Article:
The Minimalist Guide to Internal Working Models: How Early Experience Shapes Later Relationships

Tuesday, November 22, 2016 by Meg   •   Filed under Sexuality/Relationships

Early life experiences can shape our later relationships and our emotional profiles. 

Upset that you inherited their father's nose? You may have gotten his trust issues as well.

Internal Working Models of Relationships

Your internal working model refers to how you see the world and predict events. An individual's internal working model of relationships is formed in response to the type of care they receive early on. In essence, early attachment changes how you come to see your later relationships and the amount of trust you have for partners. It can also be passed down through generations because it changes how people respond to their own children....  continue reading

Platonic Friendships, Friends With Benefits and Relationship Complications

Tuesday, November 08, 2016 by Meg   •   Filed under Sexuality/Relationships

In relationship therapy sessions, there is often another individual in the background, underlying arguments and punctuating negative feelings: the platonic opposite sex friend. Often men and women have difficulty seeing eye to eye on this issue. 

But it isn’t their fault. It’s all part of an evolved mechanism that may lead men and women to see these relationships in very different contexts, either subconsciously or right out in the open. But without understanding those elements, it is difficult to work through them....  continue reading

Is America Being Overmedicated? Suffering From Undertreatment

Tuesday, October 25, 2016 by Meg   •   Filed under General

 

In part one of this series, we saw that the pharmaceutical industry has evolved to influence modern care practices in ways that directly impact our health. In part two, we explored the ways that marketing can potentially trigger individuals to seek medications they may not benefit from

However, the issues of overdiagnosis and overmedication pale in comparison to undertreatment....  continue reading

Is America Being Overmedicated? Making People Sick to Make Them Well

Tuesday, October 18, 2016 by Meg   •   Filed under General

In the last post, (Is America Being Overmedicated? Money, Medicine and the Pharmaceutical Industry) we explored the influence of the pharmaceutical industry on health care, the impact of biased research studies and the evolution of big money in health treatment. It is obvious that the drug companies exert a great deal of influence over modern health care practices.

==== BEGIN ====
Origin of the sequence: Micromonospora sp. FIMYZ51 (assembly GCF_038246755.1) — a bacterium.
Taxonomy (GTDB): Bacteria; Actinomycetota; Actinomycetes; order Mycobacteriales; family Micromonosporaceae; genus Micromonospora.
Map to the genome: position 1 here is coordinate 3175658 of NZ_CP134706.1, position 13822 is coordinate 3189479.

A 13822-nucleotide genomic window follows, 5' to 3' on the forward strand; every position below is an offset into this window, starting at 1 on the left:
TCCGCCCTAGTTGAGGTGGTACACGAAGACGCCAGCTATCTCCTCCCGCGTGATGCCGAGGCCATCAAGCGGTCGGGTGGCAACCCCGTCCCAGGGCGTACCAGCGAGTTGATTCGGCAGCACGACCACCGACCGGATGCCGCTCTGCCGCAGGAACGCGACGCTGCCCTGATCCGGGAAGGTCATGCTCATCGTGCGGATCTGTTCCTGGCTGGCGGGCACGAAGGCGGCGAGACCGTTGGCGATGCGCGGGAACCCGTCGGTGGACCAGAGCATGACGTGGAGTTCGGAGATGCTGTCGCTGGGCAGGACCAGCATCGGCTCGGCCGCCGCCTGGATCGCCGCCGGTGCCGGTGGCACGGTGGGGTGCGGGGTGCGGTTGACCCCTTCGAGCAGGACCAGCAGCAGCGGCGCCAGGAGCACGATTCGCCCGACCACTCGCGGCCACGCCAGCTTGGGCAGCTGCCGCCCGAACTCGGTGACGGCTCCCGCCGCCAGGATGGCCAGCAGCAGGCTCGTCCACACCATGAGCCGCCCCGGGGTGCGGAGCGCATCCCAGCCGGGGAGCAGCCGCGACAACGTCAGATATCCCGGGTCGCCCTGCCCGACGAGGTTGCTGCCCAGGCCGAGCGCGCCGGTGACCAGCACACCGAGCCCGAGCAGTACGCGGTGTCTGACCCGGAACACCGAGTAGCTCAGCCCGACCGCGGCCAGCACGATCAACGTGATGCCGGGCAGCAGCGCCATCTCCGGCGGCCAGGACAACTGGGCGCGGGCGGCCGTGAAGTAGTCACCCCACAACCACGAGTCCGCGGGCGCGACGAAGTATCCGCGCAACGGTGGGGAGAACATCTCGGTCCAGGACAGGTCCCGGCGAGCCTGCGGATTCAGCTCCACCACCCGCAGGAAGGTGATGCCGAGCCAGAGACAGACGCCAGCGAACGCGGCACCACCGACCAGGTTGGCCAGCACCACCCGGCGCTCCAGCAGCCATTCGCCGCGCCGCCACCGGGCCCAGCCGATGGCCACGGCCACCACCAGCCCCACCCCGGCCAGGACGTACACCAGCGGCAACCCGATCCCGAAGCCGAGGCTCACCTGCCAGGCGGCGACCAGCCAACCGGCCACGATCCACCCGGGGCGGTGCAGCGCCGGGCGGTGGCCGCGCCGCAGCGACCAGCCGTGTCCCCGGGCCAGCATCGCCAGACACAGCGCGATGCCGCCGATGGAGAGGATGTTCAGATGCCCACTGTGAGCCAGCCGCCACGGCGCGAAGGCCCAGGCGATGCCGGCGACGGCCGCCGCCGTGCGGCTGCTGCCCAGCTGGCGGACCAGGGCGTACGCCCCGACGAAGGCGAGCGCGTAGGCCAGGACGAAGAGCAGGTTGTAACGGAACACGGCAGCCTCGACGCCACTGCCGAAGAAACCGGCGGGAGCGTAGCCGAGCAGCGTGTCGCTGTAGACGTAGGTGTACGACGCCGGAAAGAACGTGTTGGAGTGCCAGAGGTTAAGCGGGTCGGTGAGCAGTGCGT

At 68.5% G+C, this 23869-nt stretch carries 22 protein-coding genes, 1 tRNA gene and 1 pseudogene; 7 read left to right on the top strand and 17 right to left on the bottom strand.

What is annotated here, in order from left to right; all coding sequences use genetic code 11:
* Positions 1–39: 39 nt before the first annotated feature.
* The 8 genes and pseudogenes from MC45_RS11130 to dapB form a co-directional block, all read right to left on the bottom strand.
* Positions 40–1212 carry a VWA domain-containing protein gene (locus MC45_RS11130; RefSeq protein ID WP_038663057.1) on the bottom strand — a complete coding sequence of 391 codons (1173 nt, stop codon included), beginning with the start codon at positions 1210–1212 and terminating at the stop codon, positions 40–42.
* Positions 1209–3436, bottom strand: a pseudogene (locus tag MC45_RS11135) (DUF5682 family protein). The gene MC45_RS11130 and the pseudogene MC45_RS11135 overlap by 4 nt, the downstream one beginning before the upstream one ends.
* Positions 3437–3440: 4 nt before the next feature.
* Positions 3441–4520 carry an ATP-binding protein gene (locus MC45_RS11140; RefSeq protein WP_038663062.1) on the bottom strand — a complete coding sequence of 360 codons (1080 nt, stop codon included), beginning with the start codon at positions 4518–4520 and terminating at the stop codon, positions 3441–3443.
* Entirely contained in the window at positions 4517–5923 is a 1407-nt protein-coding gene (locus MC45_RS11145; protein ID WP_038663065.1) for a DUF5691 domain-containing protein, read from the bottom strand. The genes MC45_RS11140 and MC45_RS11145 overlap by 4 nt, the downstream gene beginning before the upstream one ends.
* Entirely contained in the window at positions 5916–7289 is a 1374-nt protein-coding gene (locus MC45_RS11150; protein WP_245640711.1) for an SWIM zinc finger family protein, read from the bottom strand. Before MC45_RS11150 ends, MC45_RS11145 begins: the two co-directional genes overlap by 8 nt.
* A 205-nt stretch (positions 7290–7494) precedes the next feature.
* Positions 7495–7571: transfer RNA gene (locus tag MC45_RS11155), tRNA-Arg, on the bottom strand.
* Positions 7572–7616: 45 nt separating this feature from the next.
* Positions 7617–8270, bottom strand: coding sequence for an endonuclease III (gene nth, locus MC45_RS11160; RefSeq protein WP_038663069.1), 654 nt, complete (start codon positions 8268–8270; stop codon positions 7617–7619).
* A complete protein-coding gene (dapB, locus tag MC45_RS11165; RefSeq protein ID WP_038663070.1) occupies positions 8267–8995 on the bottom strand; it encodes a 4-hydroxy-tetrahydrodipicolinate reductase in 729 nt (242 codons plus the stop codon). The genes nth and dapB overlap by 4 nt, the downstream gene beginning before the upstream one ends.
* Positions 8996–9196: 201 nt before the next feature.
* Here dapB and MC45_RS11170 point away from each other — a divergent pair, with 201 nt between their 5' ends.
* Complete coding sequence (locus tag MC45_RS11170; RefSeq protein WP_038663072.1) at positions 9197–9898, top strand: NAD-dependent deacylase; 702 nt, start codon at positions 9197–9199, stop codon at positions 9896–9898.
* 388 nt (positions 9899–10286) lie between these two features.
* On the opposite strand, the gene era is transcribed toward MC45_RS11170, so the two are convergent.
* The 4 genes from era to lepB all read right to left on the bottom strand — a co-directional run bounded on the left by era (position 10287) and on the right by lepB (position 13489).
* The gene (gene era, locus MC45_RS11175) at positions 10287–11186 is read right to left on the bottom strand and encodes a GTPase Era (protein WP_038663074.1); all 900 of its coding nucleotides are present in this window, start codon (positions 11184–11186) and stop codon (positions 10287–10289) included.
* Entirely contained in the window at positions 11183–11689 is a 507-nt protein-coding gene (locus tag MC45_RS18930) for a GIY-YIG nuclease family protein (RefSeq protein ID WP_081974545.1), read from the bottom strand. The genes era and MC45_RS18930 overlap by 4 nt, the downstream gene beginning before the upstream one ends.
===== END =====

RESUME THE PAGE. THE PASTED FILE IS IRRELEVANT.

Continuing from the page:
But how exactly does it trickle down to us?...  continue reading

Is American Being Overmedicated? Money, Medication and the Pharmaceutical Industry

Wednesday, October 12, 2016 by Meg   •   Filed under General

There are many who believe that some normal personalities are patholgized—treated like illness—in a culture where only certain

traits are rewarded (click here for more on that). There is also a tendency to look down on those who have traits that don’t mesh with our society’s version of success. 

However, whether we overmedicate individuals for these traits is a hot button topic.  

Many believe that people are prone to seek drugs based on a misunderstanding of symptoms or for “quick fix” reasons. Others think that parents and schools are actively trying to medicate children to make their lives easier. 

So, are people actually being overmedicated for mental health problems?...  continue reading

The Hippies Were Right: Healing Trauma With Yoga

Tuesday, September 27, 2016 by Meg   •   Filed under Treatment Techniques

Post-traumatic stress disorder can come with difficult symptoms, many of them physical. Some people with a history of trauma have a constant heaviness in the chest, some have muscle tension or pain. Others experience continuous feelings of helplessness, hopelessness or flashbacks. Most have some difficulty regulating their emotions and may suffer from distorted body image or difficulties in personal relationships. Still others numb emotions with substances , rely on distractions like high-risk behaviors or use self injury to ward off the internal pain with an external distraction (read more on the symptoms of trauma in The Evolution of PTSD).

But some feel far less due to self protection in the form of dissociation or disconnection, some detaching so cleanly that they may have to look at their arm to know it’s moving at all. But this disconnection from body and emotion is usually imperfect, with individuals experiencing breakthrough symptoms at unexpected times, suddenly panicking at a particular noise or freezing mid conversation. Childhood trauma in particular often hides until a later date when the individual is more able to handle the discomfort, leading some to wonder, “I didn’t feel this bad then! Why is this happening now?” 

Congratulations, you’re healing. It feels shitty but it means your brain and your body are finally dealing with what happened. You are no longer fully disconnected. And you now have a chance to take back your body....  continue reading